When I write, I work with Word and Endnote – it is a reference management software that works with Word to insert citations in text and in the list of references. So I had to make sure that each reference was entered correctly in Endnote. I use Zotero to collect references, then export them into Endnote, and clean them up in Endnote. Zotero references often need a lot of cleanup – for example, each word in an article’s title is capitalized, and that’s not correct in APA style, so I need to go back and lower case each word manually, and add whatever information is missing. I hear Zotero also has a plugin for Word, but I am pretty happy with Endnote. Have you used it? What do you think about it?

I cannot share the end result publicly, but if you’d like to see the literature review, let me know and I’ll post it on Blackboard.

I am spending Spring break working on a paper, specifically, the literature review section. So I thought I’d document my process here, in case it may help you. Maybe we can turn this blog post into an ad-hoc literature review support group.

(Speaking of support groups, I tried creating one for College of Technology graduate students. Nothing much has happened yet, but if you’re interested, join the group on Facebook. I’m planning to try again to meet over the summer.)

Back to the literature review. It sounds simple. Here are the steps, in 140 characters or fewer (fewer, not less):

Yesterday, I worked on reading articles that an undergraduate research intern had helped me collect.

As I was reading, I experienced the following:

  • elation and satisfaction at learning new things
  • panic that there’s so much more to read than I have time before the deadline (and by deadline, I mean before I die)
  • confusion about how to organize the articles into literature review sections
  • occasional tiredness and boredom, coupled with restlessness. Even though I was tired, I couldn’t stop reading, I had to pick up article after article.
  • the thought that I can’t do this before deadline, I should just give up and try a later deadline
  • the thought that I’ve done this before, and just like I miraculously met deadlines before, I will meet the deadline this time, too.

You may experience all of the above, except, maybe, the last one – if you do not have sufficient experience. What I am trying to say is that unpleasant feelings, panic, and doubts are part of the process. They don’t mean much. Just like a headache goes away, they, too, will go away. So notice the unpleasantness, label it as normal, and keep going. I wish I’d known earlier on that they are a normal part of the process.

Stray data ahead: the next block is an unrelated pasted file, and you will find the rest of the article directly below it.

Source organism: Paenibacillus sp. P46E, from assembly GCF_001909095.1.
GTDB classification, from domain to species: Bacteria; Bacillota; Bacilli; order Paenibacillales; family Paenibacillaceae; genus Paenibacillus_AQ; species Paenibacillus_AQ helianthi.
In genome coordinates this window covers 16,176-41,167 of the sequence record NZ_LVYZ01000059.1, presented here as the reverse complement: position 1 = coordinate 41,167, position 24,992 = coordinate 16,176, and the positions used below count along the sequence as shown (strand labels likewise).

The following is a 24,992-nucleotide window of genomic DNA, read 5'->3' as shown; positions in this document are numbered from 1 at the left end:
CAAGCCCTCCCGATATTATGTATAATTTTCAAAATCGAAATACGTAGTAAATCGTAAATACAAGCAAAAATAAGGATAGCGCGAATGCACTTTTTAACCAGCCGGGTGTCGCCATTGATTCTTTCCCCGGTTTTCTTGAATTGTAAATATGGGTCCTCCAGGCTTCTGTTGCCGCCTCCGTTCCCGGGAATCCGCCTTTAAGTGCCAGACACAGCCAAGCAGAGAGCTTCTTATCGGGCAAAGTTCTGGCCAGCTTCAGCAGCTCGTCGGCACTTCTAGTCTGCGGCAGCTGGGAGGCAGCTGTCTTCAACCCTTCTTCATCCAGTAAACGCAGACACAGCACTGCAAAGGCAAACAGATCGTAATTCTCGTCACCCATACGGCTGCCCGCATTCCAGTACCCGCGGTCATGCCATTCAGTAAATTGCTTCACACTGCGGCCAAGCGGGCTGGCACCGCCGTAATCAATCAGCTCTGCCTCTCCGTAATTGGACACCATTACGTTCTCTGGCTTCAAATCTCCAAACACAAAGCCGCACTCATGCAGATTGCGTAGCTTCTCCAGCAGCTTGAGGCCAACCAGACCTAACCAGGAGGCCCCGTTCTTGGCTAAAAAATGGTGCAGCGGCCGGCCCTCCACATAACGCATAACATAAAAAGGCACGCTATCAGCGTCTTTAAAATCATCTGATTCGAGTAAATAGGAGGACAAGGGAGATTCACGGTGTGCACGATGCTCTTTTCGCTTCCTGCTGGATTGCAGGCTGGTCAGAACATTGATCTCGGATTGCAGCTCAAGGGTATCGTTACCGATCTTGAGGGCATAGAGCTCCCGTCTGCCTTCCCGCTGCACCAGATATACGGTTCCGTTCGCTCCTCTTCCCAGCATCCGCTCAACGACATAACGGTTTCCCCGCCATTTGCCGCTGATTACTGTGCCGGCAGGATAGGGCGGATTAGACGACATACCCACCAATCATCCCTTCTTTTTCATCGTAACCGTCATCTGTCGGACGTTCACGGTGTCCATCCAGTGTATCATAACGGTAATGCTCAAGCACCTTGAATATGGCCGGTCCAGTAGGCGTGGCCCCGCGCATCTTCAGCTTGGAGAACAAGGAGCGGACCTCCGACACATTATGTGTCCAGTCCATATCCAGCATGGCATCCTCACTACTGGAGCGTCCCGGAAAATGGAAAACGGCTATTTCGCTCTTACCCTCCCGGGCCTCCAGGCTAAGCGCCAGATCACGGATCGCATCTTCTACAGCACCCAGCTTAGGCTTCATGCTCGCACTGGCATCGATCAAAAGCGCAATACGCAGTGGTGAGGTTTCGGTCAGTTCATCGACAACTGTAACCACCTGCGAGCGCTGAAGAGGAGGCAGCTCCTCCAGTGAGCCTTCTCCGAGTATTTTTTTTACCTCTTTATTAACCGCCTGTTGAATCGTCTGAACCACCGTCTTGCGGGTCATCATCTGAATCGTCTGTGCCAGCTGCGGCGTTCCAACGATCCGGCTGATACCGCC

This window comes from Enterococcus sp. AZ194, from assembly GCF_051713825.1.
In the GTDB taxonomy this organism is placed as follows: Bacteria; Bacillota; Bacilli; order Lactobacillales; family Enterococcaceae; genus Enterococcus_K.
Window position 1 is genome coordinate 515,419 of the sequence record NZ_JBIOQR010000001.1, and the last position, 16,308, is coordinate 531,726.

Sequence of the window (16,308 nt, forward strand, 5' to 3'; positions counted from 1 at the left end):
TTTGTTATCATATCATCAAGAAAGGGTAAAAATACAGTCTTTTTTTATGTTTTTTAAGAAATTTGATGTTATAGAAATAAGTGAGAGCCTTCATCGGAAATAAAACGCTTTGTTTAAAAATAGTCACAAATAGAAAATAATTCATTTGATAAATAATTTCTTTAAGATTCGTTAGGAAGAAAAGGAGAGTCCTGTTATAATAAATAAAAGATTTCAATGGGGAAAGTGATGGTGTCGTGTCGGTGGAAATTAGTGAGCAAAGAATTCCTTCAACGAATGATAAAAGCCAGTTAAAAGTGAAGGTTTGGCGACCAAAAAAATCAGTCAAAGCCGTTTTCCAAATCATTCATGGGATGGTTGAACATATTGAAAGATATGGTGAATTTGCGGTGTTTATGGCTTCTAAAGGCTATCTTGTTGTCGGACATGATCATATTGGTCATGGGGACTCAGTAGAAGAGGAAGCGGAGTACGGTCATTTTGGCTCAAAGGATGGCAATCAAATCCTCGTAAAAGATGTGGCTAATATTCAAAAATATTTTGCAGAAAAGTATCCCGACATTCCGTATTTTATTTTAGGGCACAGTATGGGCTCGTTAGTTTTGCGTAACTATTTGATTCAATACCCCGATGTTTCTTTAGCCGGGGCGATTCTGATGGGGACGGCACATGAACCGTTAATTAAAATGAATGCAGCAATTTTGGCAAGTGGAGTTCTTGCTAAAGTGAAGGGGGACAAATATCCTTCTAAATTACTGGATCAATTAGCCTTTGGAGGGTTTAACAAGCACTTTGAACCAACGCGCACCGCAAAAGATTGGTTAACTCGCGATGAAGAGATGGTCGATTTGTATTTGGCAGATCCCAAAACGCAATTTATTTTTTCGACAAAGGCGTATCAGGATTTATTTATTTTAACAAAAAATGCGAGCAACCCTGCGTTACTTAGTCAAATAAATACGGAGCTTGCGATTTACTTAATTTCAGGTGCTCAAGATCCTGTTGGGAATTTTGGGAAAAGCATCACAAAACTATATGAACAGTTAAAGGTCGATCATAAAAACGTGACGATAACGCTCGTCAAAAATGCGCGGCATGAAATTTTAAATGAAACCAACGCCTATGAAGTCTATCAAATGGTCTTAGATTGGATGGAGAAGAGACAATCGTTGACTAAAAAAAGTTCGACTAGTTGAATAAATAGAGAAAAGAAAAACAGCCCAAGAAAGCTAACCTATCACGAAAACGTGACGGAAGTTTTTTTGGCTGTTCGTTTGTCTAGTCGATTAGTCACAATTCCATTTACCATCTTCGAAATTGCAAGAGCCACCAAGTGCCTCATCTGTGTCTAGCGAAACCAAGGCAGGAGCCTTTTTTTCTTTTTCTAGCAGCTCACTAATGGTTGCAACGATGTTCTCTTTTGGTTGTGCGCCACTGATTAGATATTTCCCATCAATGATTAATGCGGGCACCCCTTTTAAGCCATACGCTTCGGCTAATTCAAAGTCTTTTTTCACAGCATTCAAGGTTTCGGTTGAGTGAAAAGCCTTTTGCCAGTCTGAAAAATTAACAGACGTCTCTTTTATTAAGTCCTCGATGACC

The most difficult for me was the confusion, the fact that I could not see a structure or a way to organize articles into sections. That’s when I knew I need to take a break (go to sleep) and give my brain time to process all the new information. When I woke up this morning, I had a structure in mind, an I could hear the words for the first paragraph (which is the hardest for me to write).

Pooky helping with a literature review. Note the piles of articles in the background. Each pile became a lit review section.

This is where I am right now. My paper is about using social media in higher education. So, I’m thinking that the outline of the literature review will go something like this:

  1. Several people argue that Web 2.0 is so much better than sliced bread (cite here all of these arguments). If it’s so wonderful, how come we don’t all use Web 2.0 in our teaching? And more importantly, what evidence do we have that Web 2.0 is as really as great as these arguments claim? (This is my transition to the section about empirical studies.)
  2. Empirical studies have looked at social media tools individually. There are studies about microblogging in education and at conferences, which show that… (summarize results here). There are studies about using blogs in education which show that… (summarize results here). There are studies about wikis… There are studies about some other random tools… However, there aren’t studies that look at an integral social media solution. What happens when you combine several of these tools in education? That’s the need we are trying to address with our study.